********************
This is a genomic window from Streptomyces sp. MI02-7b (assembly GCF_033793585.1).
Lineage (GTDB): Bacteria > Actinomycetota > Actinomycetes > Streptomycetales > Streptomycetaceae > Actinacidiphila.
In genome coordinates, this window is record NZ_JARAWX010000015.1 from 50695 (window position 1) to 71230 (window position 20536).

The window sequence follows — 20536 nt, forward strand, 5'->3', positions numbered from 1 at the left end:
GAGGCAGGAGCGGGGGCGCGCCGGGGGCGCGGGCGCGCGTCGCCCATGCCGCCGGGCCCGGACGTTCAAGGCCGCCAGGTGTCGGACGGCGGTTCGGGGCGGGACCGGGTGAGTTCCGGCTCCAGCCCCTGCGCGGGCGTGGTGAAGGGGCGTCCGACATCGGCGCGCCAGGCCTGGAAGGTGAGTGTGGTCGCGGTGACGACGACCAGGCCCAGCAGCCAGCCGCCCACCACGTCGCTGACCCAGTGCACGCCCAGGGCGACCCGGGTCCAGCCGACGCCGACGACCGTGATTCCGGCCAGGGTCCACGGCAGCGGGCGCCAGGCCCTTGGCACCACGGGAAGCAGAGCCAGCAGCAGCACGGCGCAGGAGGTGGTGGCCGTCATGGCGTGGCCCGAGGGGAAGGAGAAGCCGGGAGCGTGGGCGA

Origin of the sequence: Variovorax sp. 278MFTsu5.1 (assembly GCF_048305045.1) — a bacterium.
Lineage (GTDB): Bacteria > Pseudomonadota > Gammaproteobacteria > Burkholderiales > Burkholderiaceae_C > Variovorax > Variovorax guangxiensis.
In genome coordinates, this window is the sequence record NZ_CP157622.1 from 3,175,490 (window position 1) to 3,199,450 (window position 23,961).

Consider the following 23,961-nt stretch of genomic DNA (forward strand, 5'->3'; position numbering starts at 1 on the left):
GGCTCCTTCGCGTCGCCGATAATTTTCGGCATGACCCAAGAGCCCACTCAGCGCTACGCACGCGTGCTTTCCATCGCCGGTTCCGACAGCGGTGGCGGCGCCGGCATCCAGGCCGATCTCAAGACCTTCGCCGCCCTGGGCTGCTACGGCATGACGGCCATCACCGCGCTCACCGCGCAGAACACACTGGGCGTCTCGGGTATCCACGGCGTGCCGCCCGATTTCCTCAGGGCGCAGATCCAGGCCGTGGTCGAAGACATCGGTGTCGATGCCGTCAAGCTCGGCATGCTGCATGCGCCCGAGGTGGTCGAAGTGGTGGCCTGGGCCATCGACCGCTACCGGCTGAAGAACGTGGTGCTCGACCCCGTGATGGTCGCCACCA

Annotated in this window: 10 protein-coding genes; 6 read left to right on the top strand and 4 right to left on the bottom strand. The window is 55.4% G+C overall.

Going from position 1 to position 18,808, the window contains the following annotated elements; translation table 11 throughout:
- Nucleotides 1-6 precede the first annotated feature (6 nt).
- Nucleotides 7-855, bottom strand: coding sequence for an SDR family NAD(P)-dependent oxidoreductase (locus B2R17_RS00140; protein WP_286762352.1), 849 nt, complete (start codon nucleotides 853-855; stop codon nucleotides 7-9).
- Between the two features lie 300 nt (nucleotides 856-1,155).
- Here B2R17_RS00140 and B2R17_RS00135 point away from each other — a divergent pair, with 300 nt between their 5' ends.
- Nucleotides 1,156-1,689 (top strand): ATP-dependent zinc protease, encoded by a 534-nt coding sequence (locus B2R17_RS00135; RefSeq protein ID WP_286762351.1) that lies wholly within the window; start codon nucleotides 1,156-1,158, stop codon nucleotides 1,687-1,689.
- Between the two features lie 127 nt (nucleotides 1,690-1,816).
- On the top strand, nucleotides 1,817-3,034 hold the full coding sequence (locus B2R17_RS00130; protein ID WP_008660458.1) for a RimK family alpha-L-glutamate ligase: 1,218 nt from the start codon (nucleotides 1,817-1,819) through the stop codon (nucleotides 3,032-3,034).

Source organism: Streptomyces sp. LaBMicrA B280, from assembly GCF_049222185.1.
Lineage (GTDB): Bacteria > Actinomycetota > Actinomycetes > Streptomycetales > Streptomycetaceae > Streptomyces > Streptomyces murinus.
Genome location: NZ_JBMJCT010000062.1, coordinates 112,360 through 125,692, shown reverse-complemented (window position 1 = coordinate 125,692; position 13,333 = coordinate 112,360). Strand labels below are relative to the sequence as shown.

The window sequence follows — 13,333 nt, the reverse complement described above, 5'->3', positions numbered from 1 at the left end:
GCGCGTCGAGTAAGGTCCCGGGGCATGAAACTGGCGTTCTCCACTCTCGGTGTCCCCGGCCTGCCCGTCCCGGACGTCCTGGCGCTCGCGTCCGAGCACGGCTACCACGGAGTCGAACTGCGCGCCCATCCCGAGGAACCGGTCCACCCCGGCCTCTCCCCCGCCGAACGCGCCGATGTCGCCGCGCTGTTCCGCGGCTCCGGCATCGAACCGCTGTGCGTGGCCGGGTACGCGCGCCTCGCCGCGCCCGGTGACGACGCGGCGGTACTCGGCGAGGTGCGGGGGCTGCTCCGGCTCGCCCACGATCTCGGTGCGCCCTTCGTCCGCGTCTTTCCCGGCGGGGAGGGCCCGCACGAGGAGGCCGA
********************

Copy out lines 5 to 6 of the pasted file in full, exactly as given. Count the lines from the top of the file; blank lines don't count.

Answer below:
GAGGCAGGAGCGGGGGCGCGCCGGGGGCGCGGGCGCGCGTCGCCCATGCCGCCGGGCCCGGACGTTCAAGGCCGCCAGGTGTCGGACGGCGGTTCGGGGCGGGACCGGGTGAGTTCCGGCTCCAGCCCCTGCGCGGGCGTGGTGAAGGGGCGTCCGACATCGGCGCGCCAGGCCTGGAAGGTGAGTGTGGTCGCGGTGACGACGACCAGGCCCAGCAGCCAGCCGCCCACCACGTCGCTGACCCAGTGCACGCCCAGGGCGACCCGGGTCCAGCCGACGCCGACGACCGTGATTCCGGCCAGGGTCCACGGCAGCGGGCGCCAGGCCCTTGGCACCACGGGAAGCAGAGCCAGCAGCAGCACGGCGCAGGAGGTGGTGGCCGTCATGGCGTGGCCCGAGGGGAAGGAGAAGCCGGGAGCGTGGGCGA

Origin of the sequence: Variovorax sp. 278MFTsu5.1 (assembly GCF_048305045.1) — a bacterium.